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July 8 Webinar: Quid Hong Kong?

9 July 2020

On 8 July, the EU-Asia Centre and the Belgium-Hong Kong Society co-hosted a webinar on Hong Kong with Ambassador Carmen Cano (Head of the EU Office to Hong Kong and Macao), Eddie Cheung (Special Representative for Hong Kong Economic and Trade Affairs to the EU), Gao Mingbo (Counsellor for Political Affairs, Mission of the People’s Republic of China to the EU) and Alexander De Beir (Chairman, Belgium-Hong Kong Society). Fraser Cameron, Director of the EU-Asia Centre, moderated the event. Much of the discussion revolved around the recently adopted national security law in addition to impact of Covid-19 and economic prospects of Hong Kong.

Mr Gao emphasised the question the national security law of non-negotiable sovereignty for China. The central government had stepped in to create the national security law to return stability after the Hong Kong administration had failed to introduce a national security law despite it being required in the Basic Law. He further underlined that the ‘one country, two systems’ remains in place and the law will not change the Hong Kong’s international status or reduce the rights of Hong Kong citizens. He also highlighted the support for return to stability and normalcy among the Hong Kong pursued by the law. While China has different views with the EU and other international parties, they share the interest in seeing Hong Kong be stable and prosper. There has also been no Change in China’s view ‘one country two system’ with regard to Taiwan. Beijing recognizes that the dissatisfaction over social mobility and development among young people had contributed to the protests and see it as important point of focus after stability is restored. The potential US sanctions will have no impact on the Chinese policy.

Ms Cano expressed strong concern over various aspects of the National Security law, such as the central government controlled special police unit with competence to surveil NGOs and media, extraterritorial application of the law and many expert assessment that the law is not compatible with the common law. There is growing fear and uncertainty around the law, not least due to it being enacted and implemented without consultation in Hong Kong. The EU is gravely concerned that worry that law undermines the one country, two systems and the Basic law. The extreme frustration among the young people, only exacerbated by the over 9,000 arrests, is a particular tragedy and a risks of brain drain abroad. Much more than security measures, the society needs exceptional efforts dialogue and reconciliation. Also international companies are likely to consider leaving on medium to long term if the implementation of the law threatens freedom of expression and other rights ensured by the Basic law. The US sanctions could also spell more uncertainty for Hong Kong business.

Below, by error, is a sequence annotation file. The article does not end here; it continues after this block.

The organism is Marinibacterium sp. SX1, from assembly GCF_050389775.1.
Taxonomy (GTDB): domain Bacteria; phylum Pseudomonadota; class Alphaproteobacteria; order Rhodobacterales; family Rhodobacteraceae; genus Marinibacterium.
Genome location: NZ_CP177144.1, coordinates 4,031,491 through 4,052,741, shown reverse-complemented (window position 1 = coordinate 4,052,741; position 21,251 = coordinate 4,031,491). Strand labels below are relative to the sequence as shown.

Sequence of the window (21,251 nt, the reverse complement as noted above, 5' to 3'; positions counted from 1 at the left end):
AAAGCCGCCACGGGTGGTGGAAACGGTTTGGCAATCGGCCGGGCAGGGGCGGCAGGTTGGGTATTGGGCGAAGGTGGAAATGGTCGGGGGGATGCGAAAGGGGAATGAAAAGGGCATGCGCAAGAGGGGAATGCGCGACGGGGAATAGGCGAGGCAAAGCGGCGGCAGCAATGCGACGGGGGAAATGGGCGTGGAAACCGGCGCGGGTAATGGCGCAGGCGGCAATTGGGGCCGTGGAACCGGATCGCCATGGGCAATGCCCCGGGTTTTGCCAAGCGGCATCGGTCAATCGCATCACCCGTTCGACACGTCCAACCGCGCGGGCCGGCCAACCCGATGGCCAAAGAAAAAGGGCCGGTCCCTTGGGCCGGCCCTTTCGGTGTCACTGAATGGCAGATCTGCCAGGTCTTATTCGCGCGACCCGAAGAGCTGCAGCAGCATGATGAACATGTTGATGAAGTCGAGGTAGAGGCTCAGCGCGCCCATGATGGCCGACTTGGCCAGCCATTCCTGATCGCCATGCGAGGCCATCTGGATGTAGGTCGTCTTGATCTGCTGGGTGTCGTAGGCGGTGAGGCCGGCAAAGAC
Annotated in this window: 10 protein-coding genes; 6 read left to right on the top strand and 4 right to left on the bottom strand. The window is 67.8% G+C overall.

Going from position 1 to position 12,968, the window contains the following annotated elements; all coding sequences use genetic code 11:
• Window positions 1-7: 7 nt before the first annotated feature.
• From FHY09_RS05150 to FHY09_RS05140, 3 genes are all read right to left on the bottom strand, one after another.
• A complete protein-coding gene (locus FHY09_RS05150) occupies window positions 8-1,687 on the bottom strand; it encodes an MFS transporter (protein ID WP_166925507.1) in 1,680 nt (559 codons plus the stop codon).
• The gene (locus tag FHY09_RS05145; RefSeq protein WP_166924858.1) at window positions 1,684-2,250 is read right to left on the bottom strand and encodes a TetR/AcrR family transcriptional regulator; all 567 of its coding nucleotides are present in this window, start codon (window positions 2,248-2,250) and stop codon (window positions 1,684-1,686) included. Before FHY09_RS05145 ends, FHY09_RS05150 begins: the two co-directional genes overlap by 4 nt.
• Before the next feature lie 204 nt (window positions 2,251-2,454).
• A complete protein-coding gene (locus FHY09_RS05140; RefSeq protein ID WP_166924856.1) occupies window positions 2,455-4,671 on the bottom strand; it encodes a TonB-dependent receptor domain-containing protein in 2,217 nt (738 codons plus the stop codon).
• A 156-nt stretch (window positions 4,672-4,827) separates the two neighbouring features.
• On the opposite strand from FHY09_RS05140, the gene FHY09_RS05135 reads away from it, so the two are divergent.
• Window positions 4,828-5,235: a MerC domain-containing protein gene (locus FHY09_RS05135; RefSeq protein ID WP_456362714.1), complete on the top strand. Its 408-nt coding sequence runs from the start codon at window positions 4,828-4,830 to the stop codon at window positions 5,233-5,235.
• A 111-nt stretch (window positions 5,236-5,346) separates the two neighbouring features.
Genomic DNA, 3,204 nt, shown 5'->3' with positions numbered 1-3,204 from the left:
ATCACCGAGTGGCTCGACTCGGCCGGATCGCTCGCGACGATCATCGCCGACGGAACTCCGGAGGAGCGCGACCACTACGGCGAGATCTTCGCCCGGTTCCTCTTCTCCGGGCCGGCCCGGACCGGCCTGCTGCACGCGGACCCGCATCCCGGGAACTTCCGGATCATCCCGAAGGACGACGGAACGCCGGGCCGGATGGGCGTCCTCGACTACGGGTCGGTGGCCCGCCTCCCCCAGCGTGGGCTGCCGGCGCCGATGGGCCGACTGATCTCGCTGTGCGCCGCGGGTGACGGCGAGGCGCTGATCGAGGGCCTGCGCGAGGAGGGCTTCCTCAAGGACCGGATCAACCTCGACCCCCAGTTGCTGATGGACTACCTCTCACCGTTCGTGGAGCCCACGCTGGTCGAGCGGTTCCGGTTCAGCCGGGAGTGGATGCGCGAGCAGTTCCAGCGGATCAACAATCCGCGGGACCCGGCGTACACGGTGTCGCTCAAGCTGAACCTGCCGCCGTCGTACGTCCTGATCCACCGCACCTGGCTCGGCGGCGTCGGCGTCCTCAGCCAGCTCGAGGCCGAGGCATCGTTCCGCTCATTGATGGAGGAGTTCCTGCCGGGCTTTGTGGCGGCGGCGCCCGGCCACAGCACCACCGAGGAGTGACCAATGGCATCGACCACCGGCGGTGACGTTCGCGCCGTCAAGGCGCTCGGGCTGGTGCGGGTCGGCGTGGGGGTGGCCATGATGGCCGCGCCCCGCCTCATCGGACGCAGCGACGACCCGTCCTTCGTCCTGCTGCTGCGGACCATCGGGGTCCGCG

Mr Beir highlighted the importance of maintaining the rule of law and freedom in Hong Kong. Particularly freedom of information and independent courts remain important for business and prosperity of Hong Kong. However, the Chinese reaction to the prolonged protest had not been unexpected and the protesters could have possibly achieved more with patience. He noted that ultimately the national security of Hong Kong is a Chinese internal affair and looked forward to resumption of business. At the moment companies are waiting to see how the law will be implemented the coming months to make decisions of their future in Hong Kong.

Mr Cheung argued that fundamentals of the Hong Kong had not been changed and that there was little possibility that Hong Kong administration could have introduced a national security law on its own. Much will depend on the implementation of the law balancing national security and human rights successfully to gain the trust of people. He stated that security law will apply to narrow radical section of protester and people that had committed serious offences. With restoration of stability, the focus should be rejuvenating the Hong Kong economy and addressing the issues of development and progress at the root of the protests. Hong Kong has dealt well with the Covid-19 remains a gateway to China and will maintain its importance as China and Asia grow in future. However, the growing US-China tension remain a source of uncertainty in short term.

See the full recording of the event here.